Richard Blanco


Richard Blanco is the fifth presidential inaugural poet in U.S. history—the youngest, first Latino, immigrant, and gay person to serve in such a role. Born in Madrid to Cuban exile parents and raised in Miami, the negotiation of cultural identity and place characterize his body of work. He is the author of the poetry collections Looking for the Gulf Motel, Directions to the Beach of the Dead, and City of a Hundred Fires, among other chapbooks, memoirs, and others. Blanco’s many honors include the Agnes Lynch Starrett Poetry Prize from the University of Pittsburgh Press, the PEN/Beyond Margins Award, the Paterson Poetry Prize, a Lambda Literary Award, and two Maine Literary Awards. He has been a Woodrow Wilson Visiting Fellow and received honorary doctorates from Macalester College, Colby College, and the University of Rhode Island. He has been featured on CBS Sunday Morning and NPR’s Fresh Air. The Academy of American Poets named him its first Education Ambassador in 2015. Blanco has continued to write occasional poems for organizations and events such as the re-opening of the U.S. embassy in Havana. He lives with his partner in Bethel, ME. Source

Mother Country

To love a country as if you’ve lost one: 1968,

my mother leaves Cuba for America, a scene

I imagine as if standing in her place—one foot

inside a plane destined for a country she knew

only as a name, a color on a map, or glossy photos

from drugstore magazines, her other foot anchored

to the platform of her patria, her hand clutched

around one suitcase, taking only what she needs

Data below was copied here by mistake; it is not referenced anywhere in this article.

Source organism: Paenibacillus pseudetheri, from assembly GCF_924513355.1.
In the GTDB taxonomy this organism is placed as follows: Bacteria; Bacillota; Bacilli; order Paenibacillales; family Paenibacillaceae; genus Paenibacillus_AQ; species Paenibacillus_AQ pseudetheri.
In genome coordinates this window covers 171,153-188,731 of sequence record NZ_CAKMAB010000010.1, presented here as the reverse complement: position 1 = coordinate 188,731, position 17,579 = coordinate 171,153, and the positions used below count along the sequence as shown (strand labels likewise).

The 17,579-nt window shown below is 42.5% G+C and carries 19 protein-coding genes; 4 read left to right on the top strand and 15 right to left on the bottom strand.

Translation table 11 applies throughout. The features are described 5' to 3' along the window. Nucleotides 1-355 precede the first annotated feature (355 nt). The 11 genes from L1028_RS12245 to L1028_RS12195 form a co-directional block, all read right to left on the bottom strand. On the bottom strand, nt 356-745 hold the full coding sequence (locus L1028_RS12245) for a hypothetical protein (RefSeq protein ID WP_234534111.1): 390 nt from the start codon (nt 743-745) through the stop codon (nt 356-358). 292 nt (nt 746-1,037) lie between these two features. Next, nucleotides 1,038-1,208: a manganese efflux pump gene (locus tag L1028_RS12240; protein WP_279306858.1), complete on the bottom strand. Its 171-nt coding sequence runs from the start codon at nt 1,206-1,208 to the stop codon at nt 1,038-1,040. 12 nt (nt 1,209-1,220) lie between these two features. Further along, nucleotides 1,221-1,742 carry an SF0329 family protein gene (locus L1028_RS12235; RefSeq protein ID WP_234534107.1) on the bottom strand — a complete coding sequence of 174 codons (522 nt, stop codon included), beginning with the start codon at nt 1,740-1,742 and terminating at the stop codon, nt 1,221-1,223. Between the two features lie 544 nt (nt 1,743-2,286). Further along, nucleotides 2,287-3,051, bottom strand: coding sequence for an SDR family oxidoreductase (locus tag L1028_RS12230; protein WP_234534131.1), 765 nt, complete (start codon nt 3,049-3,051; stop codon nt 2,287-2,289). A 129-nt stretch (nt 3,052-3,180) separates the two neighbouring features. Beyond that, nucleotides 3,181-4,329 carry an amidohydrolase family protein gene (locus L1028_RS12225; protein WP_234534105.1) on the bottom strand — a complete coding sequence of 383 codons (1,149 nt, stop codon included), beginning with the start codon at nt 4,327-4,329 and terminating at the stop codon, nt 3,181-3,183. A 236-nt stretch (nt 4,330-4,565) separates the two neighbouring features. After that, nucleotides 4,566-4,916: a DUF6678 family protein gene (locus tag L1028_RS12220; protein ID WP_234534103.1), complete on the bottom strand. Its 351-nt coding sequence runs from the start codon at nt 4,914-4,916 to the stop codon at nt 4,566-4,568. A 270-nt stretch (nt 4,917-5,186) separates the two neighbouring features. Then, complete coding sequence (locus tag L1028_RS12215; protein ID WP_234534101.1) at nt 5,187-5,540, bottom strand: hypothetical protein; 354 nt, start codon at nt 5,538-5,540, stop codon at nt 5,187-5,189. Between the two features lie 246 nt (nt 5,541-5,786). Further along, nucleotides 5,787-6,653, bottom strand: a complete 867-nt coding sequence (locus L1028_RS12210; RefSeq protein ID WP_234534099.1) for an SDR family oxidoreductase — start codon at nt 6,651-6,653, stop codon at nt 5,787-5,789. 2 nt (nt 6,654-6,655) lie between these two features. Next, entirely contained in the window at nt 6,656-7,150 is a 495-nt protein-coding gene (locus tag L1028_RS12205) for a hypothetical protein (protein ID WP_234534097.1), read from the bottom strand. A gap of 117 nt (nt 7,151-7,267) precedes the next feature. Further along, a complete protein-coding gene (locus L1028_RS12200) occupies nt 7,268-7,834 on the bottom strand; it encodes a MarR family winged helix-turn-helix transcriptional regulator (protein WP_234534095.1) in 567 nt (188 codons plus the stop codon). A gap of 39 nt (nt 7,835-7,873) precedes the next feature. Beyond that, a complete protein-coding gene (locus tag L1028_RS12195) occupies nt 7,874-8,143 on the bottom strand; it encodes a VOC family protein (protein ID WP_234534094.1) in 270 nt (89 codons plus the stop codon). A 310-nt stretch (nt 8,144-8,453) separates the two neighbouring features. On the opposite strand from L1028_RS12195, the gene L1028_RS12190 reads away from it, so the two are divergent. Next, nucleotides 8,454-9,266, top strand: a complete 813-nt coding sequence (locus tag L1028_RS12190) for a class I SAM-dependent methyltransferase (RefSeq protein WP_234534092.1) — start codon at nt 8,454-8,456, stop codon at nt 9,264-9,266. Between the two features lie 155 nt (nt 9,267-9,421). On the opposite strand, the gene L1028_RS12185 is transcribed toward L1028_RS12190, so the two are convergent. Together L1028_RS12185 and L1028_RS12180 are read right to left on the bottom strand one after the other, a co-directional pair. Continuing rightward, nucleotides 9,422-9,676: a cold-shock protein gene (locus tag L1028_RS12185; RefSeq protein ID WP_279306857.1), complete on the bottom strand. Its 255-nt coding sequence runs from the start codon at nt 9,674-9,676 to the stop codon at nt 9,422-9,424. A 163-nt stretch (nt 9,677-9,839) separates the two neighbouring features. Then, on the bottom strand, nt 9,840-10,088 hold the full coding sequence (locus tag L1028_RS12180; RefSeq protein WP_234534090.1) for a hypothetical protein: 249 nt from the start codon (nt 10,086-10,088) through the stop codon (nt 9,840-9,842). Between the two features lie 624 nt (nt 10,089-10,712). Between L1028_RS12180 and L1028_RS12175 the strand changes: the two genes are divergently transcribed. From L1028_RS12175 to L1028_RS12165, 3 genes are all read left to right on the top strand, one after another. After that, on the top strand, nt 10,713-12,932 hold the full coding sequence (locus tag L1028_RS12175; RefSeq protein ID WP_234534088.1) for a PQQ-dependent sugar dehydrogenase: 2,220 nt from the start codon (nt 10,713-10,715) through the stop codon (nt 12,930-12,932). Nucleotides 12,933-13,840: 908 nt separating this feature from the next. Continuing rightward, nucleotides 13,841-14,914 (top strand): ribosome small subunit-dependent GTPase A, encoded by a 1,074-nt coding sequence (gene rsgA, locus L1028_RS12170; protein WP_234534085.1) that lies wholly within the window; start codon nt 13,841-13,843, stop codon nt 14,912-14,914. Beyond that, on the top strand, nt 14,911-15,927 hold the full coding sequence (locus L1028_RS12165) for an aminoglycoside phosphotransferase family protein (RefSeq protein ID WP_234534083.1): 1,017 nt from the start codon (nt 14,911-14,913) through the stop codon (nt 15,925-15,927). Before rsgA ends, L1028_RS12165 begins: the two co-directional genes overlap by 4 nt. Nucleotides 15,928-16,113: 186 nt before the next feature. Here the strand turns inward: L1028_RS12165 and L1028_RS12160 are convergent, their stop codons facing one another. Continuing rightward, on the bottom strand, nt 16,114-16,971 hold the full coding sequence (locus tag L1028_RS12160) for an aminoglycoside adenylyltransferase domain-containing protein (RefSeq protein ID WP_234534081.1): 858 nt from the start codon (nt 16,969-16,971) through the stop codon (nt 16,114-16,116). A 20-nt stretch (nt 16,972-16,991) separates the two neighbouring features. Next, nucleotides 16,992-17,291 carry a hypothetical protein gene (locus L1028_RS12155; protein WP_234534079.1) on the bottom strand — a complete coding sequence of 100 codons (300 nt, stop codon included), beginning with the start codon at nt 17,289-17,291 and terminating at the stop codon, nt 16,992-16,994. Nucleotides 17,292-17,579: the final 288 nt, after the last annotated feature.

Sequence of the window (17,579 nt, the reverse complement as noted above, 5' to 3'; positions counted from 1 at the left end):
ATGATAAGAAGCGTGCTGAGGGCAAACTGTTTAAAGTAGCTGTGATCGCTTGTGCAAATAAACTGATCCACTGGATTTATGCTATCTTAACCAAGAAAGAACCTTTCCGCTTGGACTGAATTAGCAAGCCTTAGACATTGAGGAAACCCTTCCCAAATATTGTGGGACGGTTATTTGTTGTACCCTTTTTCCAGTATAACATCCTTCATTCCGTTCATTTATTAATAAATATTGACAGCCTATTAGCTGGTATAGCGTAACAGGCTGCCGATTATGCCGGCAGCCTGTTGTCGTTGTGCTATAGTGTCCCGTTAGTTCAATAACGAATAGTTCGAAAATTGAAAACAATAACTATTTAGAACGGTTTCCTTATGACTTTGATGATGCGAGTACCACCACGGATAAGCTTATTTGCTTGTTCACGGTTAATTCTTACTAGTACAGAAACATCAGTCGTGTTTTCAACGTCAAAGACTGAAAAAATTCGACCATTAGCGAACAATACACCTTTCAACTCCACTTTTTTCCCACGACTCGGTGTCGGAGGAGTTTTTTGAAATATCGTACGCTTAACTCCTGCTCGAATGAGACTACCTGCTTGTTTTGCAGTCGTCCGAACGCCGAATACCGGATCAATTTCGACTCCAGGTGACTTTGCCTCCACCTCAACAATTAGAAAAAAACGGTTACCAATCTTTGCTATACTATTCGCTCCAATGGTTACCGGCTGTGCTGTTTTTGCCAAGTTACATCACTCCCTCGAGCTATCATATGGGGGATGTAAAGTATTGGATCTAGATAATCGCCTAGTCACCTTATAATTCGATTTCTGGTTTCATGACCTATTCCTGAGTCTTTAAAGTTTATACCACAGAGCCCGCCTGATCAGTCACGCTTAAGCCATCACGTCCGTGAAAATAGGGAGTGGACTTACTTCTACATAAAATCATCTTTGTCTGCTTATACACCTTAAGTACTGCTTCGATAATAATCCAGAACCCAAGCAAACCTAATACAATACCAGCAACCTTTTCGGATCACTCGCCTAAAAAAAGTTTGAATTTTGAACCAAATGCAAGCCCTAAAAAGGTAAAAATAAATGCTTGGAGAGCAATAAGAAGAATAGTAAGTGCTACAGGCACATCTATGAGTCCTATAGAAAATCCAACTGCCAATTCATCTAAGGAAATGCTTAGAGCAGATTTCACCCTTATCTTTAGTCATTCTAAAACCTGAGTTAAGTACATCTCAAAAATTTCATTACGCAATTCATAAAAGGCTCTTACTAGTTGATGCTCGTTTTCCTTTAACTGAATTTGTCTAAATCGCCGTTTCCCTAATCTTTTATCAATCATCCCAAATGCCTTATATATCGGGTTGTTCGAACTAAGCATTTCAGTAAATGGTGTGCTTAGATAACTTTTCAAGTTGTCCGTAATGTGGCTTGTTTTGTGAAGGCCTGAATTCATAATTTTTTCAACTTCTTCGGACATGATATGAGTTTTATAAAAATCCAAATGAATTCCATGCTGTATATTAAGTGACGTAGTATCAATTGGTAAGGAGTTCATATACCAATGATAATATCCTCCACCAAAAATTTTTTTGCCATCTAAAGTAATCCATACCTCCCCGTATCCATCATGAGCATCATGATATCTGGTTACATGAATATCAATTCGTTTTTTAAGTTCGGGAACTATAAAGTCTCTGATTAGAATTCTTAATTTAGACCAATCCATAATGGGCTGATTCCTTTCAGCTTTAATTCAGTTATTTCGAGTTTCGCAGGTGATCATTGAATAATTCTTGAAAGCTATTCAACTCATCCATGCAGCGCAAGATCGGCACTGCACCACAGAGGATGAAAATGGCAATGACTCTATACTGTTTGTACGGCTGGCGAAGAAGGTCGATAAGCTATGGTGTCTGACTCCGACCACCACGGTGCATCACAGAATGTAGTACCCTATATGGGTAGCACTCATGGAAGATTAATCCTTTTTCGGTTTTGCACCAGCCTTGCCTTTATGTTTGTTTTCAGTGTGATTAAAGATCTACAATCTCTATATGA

most: hand-colored photographs of her family,

her wedding veil, the doorknob of her house,

a jar of dirt from her backyard, goodbye letters

she won’t open for years. The sorrowful drone

of engines, one last, deep breath of familiar air

she’ll take with her, one last glimpse at all

she’d ever known: the palm trees wave goodbye

as she steps onto the plane, the mountains shrink

from her eyes as she lifts off into another life.


To love a country as if you’ve lost one: I hear her

once upon a time—reading picture books

over my shoulder at bedtime, both of us learning

English, sounding out words as strange as the talking

animals and fair-haired princesses in their pages.

I taste her first attempts at macaroni-n-cheese

(but with chorizo and peppers), and her shame

over Thanksgiving turkeys always dry, but countered

by her perfect pork pernil and garlic yuca. I smell

the rain of those mornings huddled as one under

one umbrella waiting for the bus to her ten-hour days

at the cash register. At night, the zzz-zzz of her sewing

her own blouses, quinceañera dresses for her nieces

still in Cuba, guessing at their sizes, and the gowns

she’d sell to neighbors to save for a rusty white sedan—

no hubcaps, no air-conditioning, sweating all the way

through our first vacation to Florida theme parks.


To love a country as if you’ve lost one: as if

it were you on a plane departing from America

forever, clouds closing like curtains on your country,

the last scene in which you’re a madman scribbling

the names of your favorite flowers, trees, and birds

you’d never see again, your address and phone number

you’d never use again, the color of your father’s eyes,

your mother’s hair, terrified you could forget these.

To love a country as if I was my mother last spring

hobbling, insisting I help her climb all the way up

to the U.S. Capitol, as if she were here before you today

instead of me, explaining her tears, cheeks pink

as the cherry blossoms coloring the air that day when

she stopped, turned to me, and said: You know, mijo,

it isn’t where you’re born that matters, it’s where

you choose to die—that’s your country.





Literary Movements:


Anthology Years:





Intersectionality & Culture

Poems of Place

Literary Devices:


a figure of speech in which words repeat at the beginning of successive clauses, phrases, or sentences


an instruction or a command


the attribution of human qualities to a non-human thing

Sensory Detail

words used to invoke the five senses (vision, hearing, taste, touch, smell)


a comparison between two unlike things using the words “like” or “as”